The Garden State has gotten greener, and it hopes other states will follow.
In 2020, New Jersey became the first state in the country to require that climate change is taught in public schools.
With nearly 130 miles of coastline, the state is experiencing the effects of Earth’s rising temperature in the form of more frequent flooding, extreme heat, and air pollution from wildfire smoke, NPR reports. Students are not exempt from the realities of our changing climate, and with this in mind, the state adopted standards to educate students on it from grades kindergarten to 12th and in nearly all subjects.
This year, $4.5 million in grants was set aside for the training and support of educators and to ensure that students in underserved districts have access to the same education.
Laura Fredrick, a spokesperson for the New Jersey Department of Education, told NPR that the state further appropriated $5 million toward educating students on our Earth’s changing climate in its budget for 2024.
Like most subjects, the sooner you start learning, the better you’re able to understand. In the case of the planet’s rising temperature and its effects, teaching kids from a young age is crucial.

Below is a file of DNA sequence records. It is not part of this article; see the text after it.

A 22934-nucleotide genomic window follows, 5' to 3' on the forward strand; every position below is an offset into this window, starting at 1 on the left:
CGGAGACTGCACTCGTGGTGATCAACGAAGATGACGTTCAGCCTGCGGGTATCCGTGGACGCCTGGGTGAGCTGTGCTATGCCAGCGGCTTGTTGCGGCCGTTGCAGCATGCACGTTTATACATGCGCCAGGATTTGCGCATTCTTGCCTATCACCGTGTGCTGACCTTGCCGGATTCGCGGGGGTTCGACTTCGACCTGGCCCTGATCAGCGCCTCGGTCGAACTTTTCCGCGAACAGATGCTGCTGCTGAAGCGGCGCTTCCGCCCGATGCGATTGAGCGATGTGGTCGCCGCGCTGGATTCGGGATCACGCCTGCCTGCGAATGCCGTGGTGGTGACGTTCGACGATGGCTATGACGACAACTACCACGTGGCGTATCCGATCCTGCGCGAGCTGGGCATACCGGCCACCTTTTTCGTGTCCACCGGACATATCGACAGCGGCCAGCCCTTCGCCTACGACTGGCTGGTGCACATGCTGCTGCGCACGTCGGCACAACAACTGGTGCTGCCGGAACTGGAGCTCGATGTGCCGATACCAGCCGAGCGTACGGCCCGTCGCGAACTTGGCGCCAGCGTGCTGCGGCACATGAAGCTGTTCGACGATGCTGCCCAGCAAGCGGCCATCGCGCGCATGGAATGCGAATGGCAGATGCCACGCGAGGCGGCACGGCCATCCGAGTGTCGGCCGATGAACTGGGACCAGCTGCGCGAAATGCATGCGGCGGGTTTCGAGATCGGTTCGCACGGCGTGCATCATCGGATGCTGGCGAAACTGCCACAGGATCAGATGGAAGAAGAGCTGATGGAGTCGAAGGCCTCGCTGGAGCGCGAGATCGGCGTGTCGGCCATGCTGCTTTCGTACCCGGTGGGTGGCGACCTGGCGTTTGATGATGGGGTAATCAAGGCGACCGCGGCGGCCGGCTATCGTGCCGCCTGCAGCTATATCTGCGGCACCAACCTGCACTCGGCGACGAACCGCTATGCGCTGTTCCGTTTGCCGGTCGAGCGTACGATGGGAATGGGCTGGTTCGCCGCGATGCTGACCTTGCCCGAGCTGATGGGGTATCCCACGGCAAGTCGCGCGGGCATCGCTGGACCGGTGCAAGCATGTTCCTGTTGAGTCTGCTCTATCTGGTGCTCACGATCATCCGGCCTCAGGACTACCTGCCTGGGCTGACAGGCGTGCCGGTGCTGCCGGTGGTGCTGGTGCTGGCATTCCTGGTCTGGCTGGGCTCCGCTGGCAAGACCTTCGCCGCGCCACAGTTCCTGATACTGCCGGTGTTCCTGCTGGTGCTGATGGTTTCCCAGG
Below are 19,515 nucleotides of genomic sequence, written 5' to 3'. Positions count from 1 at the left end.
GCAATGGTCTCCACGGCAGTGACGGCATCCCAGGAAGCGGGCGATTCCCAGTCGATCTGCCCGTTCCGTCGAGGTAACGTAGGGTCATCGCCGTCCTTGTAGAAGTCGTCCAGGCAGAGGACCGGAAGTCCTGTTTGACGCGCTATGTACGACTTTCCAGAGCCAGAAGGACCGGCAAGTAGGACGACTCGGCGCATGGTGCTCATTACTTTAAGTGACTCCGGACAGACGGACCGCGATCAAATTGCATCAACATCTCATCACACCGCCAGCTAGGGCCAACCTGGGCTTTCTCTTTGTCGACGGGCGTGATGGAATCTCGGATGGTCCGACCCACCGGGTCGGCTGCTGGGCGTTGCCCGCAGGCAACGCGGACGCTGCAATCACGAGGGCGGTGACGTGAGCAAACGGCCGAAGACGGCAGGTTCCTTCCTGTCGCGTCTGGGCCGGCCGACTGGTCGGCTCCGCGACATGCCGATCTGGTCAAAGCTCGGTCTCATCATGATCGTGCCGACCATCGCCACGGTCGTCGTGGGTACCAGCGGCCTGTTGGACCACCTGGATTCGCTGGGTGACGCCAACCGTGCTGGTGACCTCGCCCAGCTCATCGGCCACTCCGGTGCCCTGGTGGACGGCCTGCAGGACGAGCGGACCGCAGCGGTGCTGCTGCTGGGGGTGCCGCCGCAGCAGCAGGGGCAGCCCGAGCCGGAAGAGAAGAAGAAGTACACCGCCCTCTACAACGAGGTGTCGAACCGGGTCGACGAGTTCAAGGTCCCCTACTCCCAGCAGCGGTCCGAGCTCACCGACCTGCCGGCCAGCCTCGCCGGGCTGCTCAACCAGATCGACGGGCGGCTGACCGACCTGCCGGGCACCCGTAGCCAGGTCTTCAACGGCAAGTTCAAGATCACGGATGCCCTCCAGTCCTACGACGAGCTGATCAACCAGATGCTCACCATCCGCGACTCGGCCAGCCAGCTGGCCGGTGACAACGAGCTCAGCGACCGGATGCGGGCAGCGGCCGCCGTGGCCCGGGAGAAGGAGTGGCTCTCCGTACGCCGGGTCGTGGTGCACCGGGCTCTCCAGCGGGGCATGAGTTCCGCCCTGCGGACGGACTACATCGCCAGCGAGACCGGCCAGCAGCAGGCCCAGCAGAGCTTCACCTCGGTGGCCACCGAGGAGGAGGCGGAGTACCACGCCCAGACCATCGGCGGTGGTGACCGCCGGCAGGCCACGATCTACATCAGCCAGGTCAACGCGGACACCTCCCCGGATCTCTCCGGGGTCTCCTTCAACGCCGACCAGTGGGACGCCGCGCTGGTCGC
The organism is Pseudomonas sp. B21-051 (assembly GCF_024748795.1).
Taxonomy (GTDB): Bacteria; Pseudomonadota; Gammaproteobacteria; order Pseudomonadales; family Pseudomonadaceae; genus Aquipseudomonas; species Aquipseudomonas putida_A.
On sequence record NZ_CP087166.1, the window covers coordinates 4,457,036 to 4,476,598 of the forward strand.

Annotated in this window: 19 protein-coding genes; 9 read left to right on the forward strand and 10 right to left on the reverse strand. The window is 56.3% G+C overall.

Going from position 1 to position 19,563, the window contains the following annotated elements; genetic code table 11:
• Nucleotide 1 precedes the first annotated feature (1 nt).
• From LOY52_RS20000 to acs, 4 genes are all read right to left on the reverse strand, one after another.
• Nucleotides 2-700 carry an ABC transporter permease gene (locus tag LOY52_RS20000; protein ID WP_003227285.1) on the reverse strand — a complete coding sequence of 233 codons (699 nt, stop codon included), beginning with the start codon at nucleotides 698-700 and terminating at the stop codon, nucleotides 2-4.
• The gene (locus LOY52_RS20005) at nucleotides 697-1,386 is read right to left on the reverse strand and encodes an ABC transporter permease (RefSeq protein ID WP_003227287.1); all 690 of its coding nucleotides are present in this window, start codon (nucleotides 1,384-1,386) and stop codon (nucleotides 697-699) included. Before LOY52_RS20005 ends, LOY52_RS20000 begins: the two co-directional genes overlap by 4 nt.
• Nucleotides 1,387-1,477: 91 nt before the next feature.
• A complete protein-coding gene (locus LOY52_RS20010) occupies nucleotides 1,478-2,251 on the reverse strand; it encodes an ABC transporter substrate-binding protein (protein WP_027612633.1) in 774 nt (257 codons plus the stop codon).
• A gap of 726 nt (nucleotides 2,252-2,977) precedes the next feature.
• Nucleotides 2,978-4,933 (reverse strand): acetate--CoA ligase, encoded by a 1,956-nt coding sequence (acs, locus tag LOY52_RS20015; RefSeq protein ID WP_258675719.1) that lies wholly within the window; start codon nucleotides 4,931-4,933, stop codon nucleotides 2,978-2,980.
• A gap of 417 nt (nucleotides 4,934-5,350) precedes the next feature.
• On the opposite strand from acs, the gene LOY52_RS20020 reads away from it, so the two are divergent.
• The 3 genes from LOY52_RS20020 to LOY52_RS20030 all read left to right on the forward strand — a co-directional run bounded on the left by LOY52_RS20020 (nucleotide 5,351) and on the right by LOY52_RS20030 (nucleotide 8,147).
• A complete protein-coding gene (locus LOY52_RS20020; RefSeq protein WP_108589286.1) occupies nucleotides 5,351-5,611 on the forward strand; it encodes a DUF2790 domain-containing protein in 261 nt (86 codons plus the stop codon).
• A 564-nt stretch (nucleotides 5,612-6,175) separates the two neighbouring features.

Lauren Madden, a professor of elementary science education at The College of New Jersey, expressed to NPR that she thinks climate change education is long overdue and hopes other states will adopt the same standards, emphasizing that it doesn’t have to be complex for young students to understand what it means.
“We’ve decided to take young children seriously. We’ve decided that this is something we can unpack in the early years,” she said. “We can really get into a lot of the foundational information, looking at graphs and photographs and maps and places that things have changed over time and get into some of that solution-building at an earlier age.”
Albert Morales, assistant principal at Rosa International Middle School in Cherry Hill, New Jersey, spoke to the importance of state-mandated education as far as our changing climate is concerned, as it protects both students and teachers from efforts to deny the education.
“Because we are a public school and if they are in the standards, then those are things that we are mandated to teach,” Morales told NPR. “So I think the fact that New Jersey has those standards is, in a way, a protection that allows us to teach about what’s actually happening.”
The efforts have paid off, too. Lucy Webster, a junior at Hopewell Valley Central High in New Jersey, who as a little kid was scared by the extreme changes in weather going on around her and missing school because of hurricanes, said of a teacher, “Her telling me why these were happening made me feel like I could do something about it even though I was like 11.”
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